Fintech Trends 2018
The continued evolution of digital innovation has resulted in seemingly endless options and technologies. This trend won’t end anytime soon, and IT leaders must adjust their digital strategies to develop a reasonable pace for adoption and bimodal development.
We at Softjourn have consulted a number of sources and looked at our own experience in fintech to come up with a list of the top eight industry trends for 2018:
1. Focus on the Customer Experience
Improving customer experience (CX) is a top priority for enterprises thinking about digital business outcomes. The shift from a product- to a customer-centric model may also blur industry boundaries, giving incumbents the opportunity to serve adjacent consumer needs.
Rather than focusing on products and services, banks, payment providers, card issuers, and fintechs are increasingly asking, “How can we serve our customers holistically?”
With so much consumer data already online, plus the information created in daily transactions, banks have the opportunity to engage consumers in new ways. They can help clients understand their spending habits, anticipate what’s next, and find new ways to save or pay down debt. In addition, banks can leverage customer information to assess their needs and offer them relevant products when and where they need them.
The main CX challenges facing organizations is that often the strategy is only the deployment of a new technology and nothing else.
Without answers to the what and why, the “How do we do this?” part of the strategy turns into “Let’s just throw new technology at the problem.” Think about how many mobile apps have been rejected because the apps didn’t help consumers with their lives.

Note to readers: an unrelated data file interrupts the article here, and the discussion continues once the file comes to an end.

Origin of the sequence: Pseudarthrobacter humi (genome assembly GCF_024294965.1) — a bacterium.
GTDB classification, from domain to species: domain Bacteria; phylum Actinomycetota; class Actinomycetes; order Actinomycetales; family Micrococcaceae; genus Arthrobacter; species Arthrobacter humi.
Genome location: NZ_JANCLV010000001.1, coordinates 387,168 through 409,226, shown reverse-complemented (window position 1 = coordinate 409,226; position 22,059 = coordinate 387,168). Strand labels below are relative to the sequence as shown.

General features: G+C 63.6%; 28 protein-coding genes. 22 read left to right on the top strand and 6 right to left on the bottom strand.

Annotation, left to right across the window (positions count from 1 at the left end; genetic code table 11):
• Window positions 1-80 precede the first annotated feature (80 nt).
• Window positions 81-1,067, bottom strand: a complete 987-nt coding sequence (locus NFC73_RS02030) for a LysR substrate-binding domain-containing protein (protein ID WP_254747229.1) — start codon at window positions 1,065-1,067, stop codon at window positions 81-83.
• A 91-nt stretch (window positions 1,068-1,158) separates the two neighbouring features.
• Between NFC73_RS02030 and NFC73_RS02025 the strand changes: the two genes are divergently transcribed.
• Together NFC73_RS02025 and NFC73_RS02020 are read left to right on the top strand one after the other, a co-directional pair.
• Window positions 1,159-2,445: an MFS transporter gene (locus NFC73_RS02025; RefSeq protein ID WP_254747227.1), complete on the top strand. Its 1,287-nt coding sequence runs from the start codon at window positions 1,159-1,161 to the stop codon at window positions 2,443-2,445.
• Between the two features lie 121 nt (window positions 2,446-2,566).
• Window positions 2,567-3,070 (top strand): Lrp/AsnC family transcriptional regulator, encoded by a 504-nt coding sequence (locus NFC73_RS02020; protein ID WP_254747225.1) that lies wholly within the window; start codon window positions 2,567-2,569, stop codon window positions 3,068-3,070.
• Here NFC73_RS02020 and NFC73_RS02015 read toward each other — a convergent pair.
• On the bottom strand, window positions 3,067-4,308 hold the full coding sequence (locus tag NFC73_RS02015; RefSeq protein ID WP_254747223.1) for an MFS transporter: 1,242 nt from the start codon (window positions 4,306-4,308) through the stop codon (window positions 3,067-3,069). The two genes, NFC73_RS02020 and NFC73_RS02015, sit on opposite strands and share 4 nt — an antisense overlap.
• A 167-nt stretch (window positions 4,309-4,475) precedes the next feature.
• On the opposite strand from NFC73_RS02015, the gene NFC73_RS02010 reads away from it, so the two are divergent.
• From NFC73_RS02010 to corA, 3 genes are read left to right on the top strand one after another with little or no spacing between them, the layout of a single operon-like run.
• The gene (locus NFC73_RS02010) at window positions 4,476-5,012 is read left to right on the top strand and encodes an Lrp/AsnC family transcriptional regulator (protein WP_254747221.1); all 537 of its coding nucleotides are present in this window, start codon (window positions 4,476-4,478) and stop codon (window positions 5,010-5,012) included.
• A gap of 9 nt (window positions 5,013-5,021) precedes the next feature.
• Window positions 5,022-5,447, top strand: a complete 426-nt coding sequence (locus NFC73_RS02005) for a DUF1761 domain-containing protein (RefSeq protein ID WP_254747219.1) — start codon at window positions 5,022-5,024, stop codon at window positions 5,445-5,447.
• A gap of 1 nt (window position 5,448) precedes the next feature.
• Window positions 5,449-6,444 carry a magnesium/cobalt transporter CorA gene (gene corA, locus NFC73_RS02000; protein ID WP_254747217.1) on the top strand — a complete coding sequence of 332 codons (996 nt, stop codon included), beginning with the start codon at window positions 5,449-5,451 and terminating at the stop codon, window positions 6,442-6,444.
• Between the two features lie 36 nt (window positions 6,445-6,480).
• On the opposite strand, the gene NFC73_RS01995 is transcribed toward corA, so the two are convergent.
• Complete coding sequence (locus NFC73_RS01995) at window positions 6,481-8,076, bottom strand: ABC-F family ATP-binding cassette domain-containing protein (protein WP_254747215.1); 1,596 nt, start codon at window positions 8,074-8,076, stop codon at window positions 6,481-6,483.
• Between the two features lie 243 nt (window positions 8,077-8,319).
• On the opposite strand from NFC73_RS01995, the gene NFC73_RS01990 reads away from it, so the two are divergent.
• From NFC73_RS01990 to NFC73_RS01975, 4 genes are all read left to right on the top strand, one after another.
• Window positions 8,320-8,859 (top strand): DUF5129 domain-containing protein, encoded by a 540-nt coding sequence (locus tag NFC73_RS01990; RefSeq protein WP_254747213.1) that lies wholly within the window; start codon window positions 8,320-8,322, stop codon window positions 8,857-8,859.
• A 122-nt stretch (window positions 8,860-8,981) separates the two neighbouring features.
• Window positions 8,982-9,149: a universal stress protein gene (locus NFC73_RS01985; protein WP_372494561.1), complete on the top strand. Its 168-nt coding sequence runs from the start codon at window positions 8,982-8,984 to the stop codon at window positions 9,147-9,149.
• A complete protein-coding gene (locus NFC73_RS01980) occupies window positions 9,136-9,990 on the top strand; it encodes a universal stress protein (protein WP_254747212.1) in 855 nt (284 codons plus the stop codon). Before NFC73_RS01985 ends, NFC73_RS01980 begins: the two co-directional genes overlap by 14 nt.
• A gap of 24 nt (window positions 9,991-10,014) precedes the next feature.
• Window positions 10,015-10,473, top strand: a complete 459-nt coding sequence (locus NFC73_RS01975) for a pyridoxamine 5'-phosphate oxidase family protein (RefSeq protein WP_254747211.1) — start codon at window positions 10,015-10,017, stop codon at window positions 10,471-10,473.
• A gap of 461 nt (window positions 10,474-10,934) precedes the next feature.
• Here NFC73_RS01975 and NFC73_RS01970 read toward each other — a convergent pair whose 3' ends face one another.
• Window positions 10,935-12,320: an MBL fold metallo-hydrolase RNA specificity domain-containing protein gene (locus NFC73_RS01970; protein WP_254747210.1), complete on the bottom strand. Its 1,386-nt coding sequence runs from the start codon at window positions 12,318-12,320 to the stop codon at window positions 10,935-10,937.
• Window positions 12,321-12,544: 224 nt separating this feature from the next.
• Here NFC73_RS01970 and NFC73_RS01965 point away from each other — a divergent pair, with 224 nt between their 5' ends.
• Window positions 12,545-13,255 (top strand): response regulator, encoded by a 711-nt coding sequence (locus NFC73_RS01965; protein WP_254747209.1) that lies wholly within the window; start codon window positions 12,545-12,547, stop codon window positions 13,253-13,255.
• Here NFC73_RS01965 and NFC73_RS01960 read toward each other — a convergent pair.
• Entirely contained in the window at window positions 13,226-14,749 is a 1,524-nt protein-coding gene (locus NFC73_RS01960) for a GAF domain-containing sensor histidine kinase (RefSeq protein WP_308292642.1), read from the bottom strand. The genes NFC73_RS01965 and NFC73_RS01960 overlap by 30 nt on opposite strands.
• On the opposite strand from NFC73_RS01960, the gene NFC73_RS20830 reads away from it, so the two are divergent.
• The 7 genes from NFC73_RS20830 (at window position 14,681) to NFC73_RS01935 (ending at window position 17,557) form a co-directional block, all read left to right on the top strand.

Another common mistake is thinking that process automation is CX. That only works if it drives down costs or makes consumers lives easier. If consumers gain no value and their experience is the same, it’s easy for them to stop doing business with your organization.
The bottom line is for a successful strategy, you must take the time to determine how to help the customer and then answer the question “How can we do that?” Answering the how makes for a great CX strategy. Commitment and execution are needed for the long term, but once you get in the habit of doing this and keep repeating it, you will be on the road to delivering great long-term CX and contributions to the bottom line.
2. Blockchain and Biometrics for the World’s Unbanked Population
Today, an individual’s identity is not defined by a single attribute such as a name, address, or user ID. Rather, it is a collection of attributes including, but not limited to, name, age, financial history, work history, address history, and social history. These attributes work together dynamically to define an individual during a particular business or social interaction.
Figure 1 U.S., Digital, and Global Economy Statistics. Source.
By combining the decentralized blockchain principle with identity verification, a digital ID can be created that acts as a digital watermark to be be assigned to every online transaction. This solution can help organizations check identity on every transaction in real time, reducing rate of fraud. Consumers will be able to log in and verify payments using an app for authentication rather than username and password information. The solution will store their encrypted identity, allowing them to share their data with companies and manage it on their own terms.
While blockchain technology offers new ways of handling transactions, other innovations could help boost the security of financial dealings.
One such development is the increasing use of biometrics in banking. Already, many of us use our fingerprints to unlock our smartphones, and there are a range of potential applications in the financial world.
“There’s voice biometrics, there’s fingerprint biometrics, there’s iris biometrics, I think there’s going to be many more invented,” says Niall Cameron, global head of corporate and institutional digital at HSBC. He went on to say that biometrics was probably one of the most important areas of new technology in the industry.